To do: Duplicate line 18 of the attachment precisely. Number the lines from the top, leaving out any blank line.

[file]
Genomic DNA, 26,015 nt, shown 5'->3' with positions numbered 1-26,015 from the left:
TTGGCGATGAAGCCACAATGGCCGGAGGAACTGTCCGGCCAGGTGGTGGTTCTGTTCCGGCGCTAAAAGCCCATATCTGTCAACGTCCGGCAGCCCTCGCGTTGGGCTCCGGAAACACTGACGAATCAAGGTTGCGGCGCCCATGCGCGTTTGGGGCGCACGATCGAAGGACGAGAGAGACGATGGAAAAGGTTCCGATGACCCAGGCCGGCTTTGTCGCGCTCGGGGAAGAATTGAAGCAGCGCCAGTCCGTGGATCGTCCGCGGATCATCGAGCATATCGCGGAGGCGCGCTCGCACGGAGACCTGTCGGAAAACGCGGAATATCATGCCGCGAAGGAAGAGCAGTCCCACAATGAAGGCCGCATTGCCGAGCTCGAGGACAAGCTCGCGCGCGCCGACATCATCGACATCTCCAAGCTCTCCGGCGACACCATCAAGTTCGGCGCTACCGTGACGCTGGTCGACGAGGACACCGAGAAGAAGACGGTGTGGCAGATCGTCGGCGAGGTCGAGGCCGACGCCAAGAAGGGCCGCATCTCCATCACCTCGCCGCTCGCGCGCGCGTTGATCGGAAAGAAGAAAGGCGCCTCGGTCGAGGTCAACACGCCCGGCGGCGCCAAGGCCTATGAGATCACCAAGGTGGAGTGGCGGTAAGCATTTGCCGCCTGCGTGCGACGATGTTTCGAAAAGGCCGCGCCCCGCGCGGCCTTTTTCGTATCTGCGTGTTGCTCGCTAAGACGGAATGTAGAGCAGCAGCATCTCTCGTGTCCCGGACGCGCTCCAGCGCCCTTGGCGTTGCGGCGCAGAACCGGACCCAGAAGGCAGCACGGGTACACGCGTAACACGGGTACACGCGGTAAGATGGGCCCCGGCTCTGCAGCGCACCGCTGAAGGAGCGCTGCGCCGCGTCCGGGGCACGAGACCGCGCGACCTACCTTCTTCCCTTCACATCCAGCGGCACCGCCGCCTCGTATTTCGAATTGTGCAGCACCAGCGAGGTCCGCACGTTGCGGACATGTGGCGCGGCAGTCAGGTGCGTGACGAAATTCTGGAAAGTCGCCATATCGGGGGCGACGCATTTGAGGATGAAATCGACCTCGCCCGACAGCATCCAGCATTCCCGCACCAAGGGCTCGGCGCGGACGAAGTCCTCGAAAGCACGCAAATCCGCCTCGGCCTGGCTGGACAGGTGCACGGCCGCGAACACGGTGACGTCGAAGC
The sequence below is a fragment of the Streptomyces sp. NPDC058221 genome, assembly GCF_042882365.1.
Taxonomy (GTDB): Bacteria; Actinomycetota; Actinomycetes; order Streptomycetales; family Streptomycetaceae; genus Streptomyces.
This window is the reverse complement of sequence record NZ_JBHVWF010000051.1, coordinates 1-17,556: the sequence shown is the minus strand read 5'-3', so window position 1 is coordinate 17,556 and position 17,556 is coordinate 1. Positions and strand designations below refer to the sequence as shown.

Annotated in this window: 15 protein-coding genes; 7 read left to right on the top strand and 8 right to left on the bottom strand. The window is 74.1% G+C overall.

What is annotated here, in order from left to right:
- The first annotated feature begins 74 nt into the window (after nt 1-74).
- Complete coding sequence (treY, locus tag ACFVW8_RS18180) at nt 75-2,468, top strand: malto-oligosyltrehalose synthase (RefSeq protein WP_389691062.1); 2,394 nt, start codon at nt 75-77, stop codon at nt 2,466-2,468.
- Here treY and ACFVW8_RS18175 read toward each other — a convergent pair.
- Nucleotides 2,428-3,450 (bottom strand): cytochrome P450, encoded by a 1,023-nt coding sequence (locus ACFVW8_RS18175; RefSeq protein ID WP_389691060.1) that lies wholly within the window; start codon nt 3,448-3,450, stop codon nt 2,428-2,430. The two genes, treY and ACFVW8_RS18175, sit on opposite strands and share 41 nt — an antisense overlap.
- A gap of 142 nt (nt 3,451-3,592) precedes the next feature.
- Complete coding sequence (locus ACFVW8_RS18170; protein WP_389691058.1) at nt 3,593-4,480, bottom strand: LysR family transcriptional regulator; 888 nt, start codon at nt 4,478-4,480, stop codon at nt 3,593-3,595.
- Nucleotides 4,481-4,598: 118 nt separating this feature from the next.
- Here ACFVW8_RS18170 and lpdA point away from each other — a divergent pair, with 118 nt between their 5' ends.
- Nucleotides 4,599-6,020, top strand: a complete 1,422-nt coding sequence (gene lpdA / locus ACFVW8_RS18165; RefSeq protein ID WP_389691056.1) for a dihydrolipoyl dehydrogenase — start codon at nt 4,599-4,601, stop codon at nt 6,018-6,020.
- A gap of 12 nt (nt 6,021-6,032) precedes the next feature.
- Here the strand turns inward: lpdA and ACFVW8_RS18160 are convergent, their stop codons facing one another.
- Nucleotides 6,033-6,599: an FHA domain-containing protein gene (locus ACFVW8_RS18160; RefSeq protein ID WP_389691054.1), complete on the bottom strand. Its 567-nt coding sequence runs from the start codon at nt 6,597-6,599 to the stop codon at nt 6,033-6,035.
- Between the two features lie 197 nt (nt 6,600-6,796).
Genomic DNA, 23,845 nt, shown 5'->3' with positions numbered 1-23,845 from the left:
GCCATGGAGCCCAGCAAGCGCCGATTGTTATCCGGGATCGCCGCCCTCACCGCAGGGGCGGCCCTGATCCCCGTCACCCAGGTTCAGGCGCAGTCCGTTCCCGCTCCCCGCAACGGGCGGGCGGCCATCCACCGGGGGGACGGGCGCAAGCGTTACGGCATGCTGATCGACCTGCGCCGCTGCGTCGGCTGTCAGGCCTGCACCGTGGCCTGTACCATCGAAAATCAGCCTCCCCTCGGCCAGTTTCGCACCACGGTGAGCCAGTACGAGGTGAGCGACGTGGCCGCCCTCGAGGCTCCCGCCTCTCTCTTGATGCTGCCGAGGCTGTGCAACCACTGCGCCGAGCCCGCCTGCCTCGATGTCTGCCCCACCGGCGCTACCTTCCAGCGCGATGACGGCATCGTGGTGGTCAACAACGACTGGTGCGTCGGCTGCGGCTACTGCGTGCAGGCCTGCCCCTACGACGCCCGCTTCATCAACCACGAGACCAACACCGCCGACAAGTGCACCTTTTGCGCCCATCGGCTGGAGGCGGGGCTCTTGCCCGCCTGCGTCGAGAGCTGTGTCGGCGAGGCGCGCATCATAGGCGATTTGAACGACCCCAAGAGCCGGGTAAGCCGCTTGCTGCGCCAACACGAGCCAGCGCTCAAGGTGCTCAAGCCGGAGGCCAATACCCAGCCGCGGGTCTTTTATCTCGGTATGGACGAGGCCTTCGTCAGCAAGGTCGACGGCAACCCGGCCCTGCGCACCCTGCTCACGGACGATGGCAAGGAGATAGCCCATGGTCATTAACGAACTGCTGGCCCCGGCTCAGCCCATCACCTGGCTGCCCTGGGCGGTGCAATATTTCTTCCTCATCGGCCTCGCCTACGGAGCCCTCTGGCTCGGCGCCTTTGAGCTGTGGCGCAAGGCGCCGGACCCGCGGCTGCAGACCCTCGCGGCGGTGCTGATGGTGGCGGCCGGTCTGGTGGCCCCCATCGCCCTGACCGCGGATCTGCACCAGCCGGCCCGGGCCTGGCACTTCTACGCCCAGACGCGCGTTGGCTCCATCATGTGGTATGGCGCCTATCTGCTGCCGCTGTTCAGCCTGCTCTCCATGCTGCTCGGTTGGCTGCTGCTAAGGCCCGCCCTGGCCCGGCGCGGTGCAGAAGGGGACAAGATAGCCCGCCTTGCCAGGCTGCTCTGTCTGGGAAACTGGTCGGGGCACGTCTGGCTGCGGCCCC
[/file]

- Here the strand turns inward: lpdA and ACFVW8_RS18160 are convergent, their stop codons facing one another.